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Should the deceased be listed as authors?
  1. Gert Helgesson1,
  2. William Bülow2,
  3. Stefan Eriksson3,
  4. Tove E Godskesen3,4
  1. 1 Stockholm Centre for Healthcare Ethics, Department of Learning, Informatics, Management, and Ethics, Karolinska Institutet, Stockholm, Sweden
  2. 2 Department of Philosophy, Stockholm University, Stockholm, Sweden
  3. 3 Centre for Research Ethics and Bioethics, Uppsala University, Uppsala, Sweden
  4. 4 Department of Health Care Sciences, Ersta Sköndal Bräcke University College, Stockholm, Sweden
  1. Correspondence to Professor Gert Helgesson, Stockholm Centre for Healthcare Ethics, Department of Learning, Informatics, Management, and Ethics, Karolinska Institutet, Stockholm SE 17177, Sweden; gert.helgesson{at}ki.se

Abstract

Sometimes participants in research collaboration die before the paper is accepted for publication. The question we raise in this paper is how authorship should be handled in such situations. First, the outcome of a literature survey is presented. Taking this as our starting point, we then go on to discuss authorship of the dead in relation to the requirements of the Vancouver rules. We argue that in principle the deceased can meet the requirements laid down in these authorship guidelines. However, to include a deceased researcher as author requires a strong justification. The more the person has been involved in the research and writing process before he or she passes away, the stronger the justification for inclusion.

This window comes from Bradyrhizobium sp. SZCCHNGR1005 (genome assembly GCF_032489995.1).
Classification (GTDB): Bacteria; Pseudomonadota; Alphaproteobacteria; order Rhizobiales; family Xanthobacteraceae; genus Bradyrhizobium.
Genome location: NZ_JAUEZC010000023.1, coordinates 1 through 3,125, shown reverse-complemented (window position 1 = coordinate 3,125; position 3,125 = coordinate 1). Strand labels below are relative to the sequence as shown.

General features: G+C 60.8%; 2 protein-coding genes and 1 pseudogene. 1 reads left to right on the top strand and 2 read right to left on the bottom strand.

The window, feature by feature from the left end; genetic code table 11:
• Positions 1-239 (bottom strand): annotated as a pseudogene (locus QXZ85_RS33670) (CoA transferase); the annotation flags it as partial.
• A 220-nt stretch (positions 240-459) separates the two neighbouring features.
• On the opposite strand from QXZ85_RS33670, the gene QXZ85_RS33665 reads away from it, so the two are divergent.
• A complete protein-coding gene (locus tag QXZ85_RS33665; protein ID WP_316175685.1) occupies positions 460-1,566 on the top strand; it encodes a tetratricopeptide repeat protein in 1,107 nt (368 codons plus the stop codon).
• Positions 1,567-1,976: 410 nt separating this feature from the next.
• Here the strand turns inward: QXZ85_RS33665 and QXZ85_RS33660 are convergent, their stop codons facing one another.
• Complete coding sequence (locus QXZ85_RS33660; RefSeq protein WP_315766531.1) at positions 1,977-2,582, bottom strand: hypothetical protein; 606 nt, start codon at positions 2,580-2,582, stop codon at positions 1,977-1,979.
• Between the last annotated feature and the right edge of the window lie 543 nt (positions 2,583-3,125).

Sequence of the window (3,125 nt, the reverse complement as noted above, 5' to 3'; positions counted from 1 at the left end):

• authorship
  • deceased
  • research article
  • researcher
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Footnotes

  • Contributors GH introduced the theme for the paper and wrote the first version; he also finalised the paper. TG carried out the literature review and wrote the first version of the text relating to the procedures and findings of this review. All authors were involved in discussions of the paper and revised the manuscript at several occasions, contributing with new ideas and arguments and other improvements of the manuscript. All authors approved the final version.

  • Funding The authors have not declared a specific grant for this research from any funding agency in the public, commercial or not-for-profit sectors.

  • Competing interests None declared.

  • Ethics approval This is a theoretical paper, complemented by literature review. There is no ethics approval.

  • Provenance and peer review Not commissioned; externally peer reviewed.

  • Patient consent for publication Not required.

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